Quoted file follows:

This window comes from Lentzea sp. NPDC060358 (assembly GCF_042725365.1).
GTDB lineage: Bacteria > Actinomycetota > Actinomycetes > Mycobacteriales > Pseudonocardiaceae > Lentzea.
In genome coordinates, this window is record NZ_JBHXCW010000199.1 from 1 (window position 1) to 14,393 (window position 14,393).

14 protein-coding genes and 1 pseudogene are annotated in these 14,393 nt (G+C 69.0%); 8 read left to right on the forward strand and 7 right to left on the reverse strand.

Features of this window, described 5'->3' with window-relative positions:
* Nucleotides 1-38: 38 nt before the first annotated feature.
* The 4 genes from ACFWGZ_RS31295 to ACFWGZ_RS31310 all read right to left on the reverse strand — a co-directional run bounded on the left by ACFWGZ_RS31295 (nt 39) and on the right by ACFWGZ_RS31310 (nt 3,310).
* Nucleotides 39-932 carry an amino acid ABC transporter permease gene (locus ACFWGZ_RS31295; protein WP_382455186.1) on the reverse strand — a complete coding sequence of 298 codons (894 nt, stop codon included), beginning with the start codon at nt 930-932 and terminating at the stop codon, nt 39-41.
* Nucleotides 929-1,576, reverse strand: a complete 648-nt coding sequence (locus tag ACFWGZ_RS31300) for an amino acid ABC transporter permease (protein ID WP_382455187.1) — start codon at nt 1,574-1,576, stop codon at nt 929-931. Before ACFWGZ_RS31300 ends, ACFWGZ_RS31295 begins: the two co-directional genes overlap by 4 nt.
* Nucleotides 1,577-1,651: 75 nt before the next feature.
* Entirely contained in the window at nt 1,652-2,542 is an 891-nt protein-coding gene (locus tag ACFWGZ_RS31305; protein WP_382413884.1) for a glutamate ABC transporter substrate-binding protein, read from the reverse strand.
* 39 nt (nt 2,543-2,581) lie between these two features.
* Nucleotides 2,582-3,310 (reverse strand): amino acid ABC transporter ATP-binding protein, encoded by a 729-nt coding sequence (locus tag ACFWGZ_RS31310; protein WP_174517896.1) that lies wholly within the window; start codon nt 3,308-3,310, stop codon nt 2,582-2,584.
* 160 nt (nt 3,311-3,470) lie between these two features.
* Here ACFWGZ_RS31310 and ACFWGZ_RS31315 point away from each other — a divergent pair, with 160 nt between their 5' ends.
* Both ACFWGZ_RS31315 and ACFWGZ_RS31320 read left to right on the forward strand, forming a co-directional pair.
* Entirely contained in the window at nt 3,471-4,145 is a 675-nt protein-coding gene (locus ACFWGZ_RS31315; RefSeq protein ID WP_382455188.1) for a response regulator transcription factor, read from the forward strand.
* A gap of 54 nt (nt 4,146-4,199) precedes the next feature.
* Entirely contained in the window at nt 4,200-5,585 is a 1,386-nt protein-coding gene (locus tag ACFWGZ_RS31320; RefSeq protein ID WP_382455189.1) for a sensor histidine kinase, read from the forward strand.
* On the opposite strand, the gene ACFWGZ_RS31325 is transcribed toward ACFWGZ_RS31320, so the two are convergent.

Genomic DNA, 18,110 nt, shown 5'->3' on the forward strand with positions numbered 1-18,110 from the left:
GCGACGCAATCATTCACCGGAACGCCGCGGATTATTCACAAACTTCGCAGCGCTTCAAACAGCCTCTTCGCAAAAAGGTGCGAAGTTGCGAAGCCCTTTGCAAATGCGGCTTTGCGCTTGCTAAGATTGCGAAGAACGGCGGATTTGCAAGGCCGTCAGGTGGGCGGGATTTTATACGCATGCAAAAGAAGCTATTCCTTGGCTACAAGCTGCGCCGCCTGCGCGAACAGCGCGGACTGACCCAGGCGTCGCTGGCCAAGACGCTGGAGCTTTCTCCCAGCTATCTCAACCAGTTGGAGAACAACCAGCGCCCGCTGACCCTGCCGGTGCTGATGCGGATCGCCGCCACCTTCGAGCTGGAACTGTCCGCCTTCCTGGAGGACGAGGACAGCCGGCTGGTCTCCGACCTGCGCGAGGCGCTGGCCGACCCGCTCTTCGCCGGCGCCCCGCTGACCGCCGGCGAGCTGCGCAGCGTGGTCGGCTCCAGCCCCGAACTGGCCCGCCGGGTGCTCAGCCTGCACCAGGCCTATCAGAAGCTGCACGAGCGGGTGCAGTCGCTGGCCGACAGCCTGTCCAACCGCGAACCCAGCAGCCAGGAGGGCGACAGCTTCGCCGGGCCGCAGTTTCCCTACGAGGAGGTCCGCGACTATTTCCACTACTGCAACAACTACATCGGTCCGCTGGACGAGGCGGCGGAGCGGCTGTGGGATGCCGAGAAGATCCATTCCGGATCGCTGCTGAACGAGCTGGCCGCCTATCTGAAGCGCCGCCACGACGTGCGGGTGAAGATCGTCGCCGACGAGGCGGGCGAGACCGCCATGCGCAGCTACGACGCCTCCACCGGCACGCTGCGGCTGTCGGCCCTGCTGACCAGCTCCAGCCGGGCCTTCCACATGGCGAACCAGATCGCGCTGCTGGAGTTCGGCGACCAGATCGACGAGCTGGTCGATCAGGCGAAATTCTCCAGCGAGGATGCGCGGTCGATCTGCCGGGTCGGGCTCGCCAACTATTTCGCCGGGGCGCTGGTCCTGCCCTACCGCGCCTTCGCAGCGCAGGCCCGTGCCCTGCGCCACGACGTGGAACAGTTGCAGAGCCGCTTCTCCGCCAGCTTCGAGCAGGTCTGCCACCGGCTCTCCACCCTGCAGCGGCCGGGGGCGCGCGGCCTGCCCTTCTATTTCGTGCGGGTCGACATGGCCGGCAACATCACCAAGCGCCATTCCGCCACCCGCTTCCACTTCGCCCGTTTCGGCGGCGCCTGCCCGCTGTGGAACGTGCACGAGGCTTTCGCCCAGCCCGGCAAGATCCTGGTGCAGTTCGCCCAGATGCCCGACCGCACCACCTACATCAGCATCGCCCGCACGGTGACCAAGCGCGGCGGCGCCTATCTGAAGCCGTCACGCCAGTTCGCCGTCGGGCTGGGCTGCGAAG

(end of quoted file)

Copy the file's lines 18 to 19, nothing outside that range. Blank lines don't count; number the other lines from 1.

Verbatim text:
* A gap of 54 nt (nt 4,146-4,199) precedes the next feature.
* Entirely contained in the window at nt 4,200-5,585 is a 1,386-nt protein-coding gene (locus tag ACFWGZ_RS31320; RefSeq protein ID WP_382455189.1) for a sensor histidine kinase, read from the forward strand.